The competition films aren't as high-profile as the out-of-competition showcase screenings, but offer the best chance to catch emerging indie filmmakers on the way up. We haven't had a chance to screen all the competition features yet, but of the ones we have, these stand out:
Bad Fever (Saturday, 5 p.m., Studio on the Square) Hometown favorite Kentucker Audley shows off his acting chops in the second feature film by Dustin Guy Defa. Eddie (Audley) is a socially stunted would-be comedian who jockeys between driving around and tape-recording each terrible joke that comes to mind and actually sharing those jokes with an unforgiving audience at a stand-up comedy club. Irene (Eleonore Hendricks) is a warped vixen who delights in making videos of men humiliating themselves. Thus, a match made in purgatory emerges: a socially clueless loner looking for love and a manipulative sex fiend looking for a victim. The film is exceedingly and intentionally uncomfortable, but achieves a strange harmony in the intersection of these two lives. Audley has mastered his character, with an almost schizophrenic manner of speaking you won’t be able to forget. — Hannah Sayle
The Dish & the Spoon (Thursday, 6:45 p.m., Studio on the Square): This feature, directed and co-written by Allison Bagnel, who co-wrote the Vincent Gallo indie hit Buffalo 66, is something of a showcase for actress Greta Gerwig, who has lately been transitioning from the mumblecore/festival scene into the mainstream. Gerwig is a woman who reacts messily to the discovery of her husband's infidelity. Gerwig's character flies off the grid for a while, and picks up an effete stray (Olly Alexander) in a meet-not-so-cute. Most of the film is about the developing friendship between these two lost souls, with echoes of such previous quirky/indie odd-couple pairings as Midnight Cowboy, My Own Private Idaho, and Annie Hall. Big-boned, disheveled, but still quite attractive, Gerwig is more charming, flawed-human oddball than Manic Pixie Dream Girl. — Chris Herrington
A Little Closer (Sunday, 5:45 p.m., Studio on the Square): Beautifully shot on a minimal budget, A Little Closer is the story of a single mother, Sheryl and her two sons, Marc and Stephen, in rural Virginia. The film is slow burning, but for those patient enough, the aching drama comes to fruition in a few particularly haunting scenarios. Sheryl’s search for physical connection leads her to community mixers in a tragically familiar, church basement-like setting, complete with slow dancing, folding chairs, and a punch bowl — and a palpable sense of discomfort and desperation. When she strikes up a fling and makes a subtle attempt at something more meaningful, the result is predictably heartbreaking. Older son Marc, after taking sex tips from a seedy guy at his summer job at the car lot, convinces his new girlfriend to have sex with him in what becomes a painfully non-consensual encounter fueled by teenage urgency. And younger brother Stephen’s sweetly awkward transition into adolescence finds conflict in his first real crush on his summer school teacher and his desire to fit in with a group of rebellious classmates. Unfailingly authentic, A Little Closer is a quiet, unpretentious gem. — Sayle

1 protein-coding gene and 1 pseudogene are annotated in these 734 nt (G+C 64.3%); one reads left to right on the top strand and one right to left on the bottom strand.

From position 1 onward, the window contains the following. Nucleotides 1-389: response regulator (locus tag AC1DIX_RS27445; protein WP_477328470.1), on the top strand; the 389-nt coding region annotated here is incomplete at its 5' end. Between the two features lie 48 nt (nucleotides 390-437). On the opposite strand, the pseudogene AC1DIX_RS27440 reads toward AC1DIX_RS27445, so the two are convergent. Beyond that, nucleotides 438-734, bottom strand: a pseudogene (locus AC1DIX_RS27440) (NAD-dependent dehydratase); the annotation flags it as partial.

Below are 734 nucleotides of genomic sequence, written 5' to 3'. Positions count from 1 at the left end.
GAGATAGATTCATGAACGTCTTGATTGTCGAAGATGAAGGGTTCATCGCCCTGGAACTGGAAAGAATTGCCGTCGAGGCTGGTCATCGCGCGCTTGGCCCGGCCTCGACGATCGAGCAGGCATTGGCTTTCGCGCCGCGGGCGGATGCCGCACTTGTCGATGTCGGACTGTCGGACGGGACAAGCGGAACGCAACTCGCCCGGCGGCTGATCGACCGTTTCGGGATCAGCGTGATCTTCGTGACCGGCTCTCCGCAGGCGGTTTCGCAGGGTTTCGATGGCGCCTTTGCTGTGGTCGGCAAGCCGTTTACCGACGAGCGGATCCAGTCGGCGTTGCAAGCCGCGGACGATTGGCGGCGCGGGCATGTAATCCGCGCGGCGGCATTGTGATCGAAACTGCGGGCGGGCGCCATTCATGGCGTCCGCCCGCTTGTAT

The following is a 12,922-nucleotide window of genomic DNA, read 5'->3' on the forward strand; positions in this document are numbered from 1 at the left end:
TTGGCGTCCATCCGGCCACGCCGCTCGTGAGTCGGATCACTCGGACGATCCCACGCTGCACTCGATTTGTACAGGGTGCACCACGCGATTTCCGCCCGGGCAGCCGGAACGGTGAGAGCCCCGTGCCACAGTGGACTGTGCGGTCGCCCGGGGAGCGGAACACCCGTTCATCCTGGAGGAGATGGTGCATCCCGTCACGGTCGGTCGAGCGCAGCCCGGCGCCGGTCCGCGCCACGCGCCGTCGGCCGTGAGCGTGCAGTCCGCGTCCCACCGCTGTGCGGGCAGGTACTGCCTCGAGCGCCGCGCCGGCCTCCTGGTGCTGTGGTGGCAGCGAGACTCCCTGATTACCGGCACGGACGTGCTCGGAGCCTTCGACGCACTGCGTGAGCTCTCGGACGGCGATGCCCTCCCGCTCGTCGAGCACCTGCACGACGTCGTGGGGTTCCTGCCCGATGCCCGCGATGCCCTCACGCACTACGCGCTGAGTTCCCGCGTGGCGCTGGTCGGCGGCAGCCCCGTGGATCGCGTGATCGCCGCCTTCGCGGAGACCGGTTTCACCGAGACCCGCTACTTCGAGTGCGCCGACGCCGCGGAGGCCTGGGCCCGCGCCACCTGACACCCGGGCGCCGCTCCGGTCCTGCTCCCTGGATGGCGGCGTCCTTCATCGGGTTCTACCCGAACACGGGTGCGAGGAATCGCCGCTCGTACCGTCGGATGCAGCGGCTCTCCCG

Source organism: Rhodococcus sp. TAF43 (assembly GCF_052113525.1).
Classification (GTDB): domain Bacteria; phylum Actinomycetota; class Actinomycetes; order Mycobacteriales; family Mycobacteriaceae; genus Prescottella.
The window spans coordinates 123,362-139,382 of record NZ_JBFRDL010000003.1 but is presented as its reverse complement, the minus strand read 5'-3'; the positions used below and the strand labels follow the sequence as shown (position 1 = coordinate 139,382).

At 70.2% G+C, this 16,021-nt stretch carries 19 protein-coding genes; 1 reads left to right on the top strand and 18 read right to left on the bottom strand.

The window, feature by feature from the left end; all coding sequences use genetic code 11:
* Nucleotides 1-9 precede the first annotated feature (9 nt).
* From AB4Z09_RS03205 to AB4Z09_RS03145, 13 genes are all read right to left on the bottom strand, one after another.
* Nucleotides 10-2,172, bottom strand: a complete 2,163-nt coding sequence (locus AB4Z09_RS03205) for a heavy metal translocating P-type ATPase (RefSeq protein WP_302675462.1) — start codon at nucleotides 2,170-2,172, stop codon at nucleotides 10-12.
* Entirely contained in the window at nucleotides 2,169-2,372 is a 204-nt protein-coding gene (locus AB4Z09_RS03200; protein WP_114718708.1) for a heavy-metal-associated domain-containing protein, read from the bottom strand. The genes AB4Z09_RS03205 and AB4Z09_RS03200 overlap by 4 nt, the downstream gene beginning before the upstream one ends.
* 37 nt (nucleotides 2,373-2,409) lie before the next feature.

Snow on Tha Bluff (Saturday, 10 p.m., Studio on the Square): Shot and marketed in the slippery the is-it-real-or-is-it-fake? mode of I'm Still Here and Catfish, this raw feature from Atlanta is sort of like The Blair Witch Project meets The Wire. The conceit is that a camera-wielding crew of middle-class collegians are robbed at gunpoint by a drug dealer (star/protagonist Curtis Snow), who takes the camera and decides to document his daily life, giving a guided tour of drug deals, street violence, sordid sex, and painful childcare issues, which performers and scenarios that seem to blend staged and real. An intentionally provocative, if not entirely successful, project that certainly stands in contrast to the white, middle-class, twentysomething milieu more commonly found on the festival circuit. — Herrington
Without (Saturday, 7:30 p.m., Studio on the Square): Named one of the five nominees for “Best Film Not Playing at a Theater Near You” at this year's Gotham Independent Film Awards, this impressive debut feature from filmmaker Mark Jackson tracks a 19-year-old woman (Joslyn Jensen) acting as a caretaker for an elderly man in a vegetative state while his family is on vacation. Stuck on an island in Washington state, otherwise alone, with no internet or cell-phone signal, and dealing with recent personal trauma, it's a subtle, convincing portrait of a woman unraveling, sort of a minor-key, modern-indie answer to Repulsion, with Jensen doing heavy-lifting in a role that has her on-screen in nearly every shot. — Herrington
The Louisiana-set Lord Byron (Friday, 7:15 p.m., Studio on the Square) played to mixed reviews at Sundance. It's a character study of a weed-fueled, unemployed gadabout juggling girlfriends. Another Sundance film is Prairie Love (Sunday, 3 p.m., Studio on the Square), a story of three characters searching for love on the North Dakota tundra. Five-Time Champion (Saturday, 1:45 p.m., Studio on the Square) is a Texas-based film about a young scientist dealing with family and personal issues. It debuted at SXSW earlier this year. Butterfly Rising (Sunday, 5:30 p.m., Studio on the Square), which tracks two women on a life-journey of a road trip, is the writing and directing debut of actress Tanya Wright (True Blood). And David (Sunday, 1 p.m., Studio on the Square) is a feature based on last year's Indie Memphis short-film winner, Daud, about a young Muslim boy in Brooklyn who is mistaken as Jewish by new friends.
Lord Byron trailer:
Up next, a look at some of the festival's documentary selections.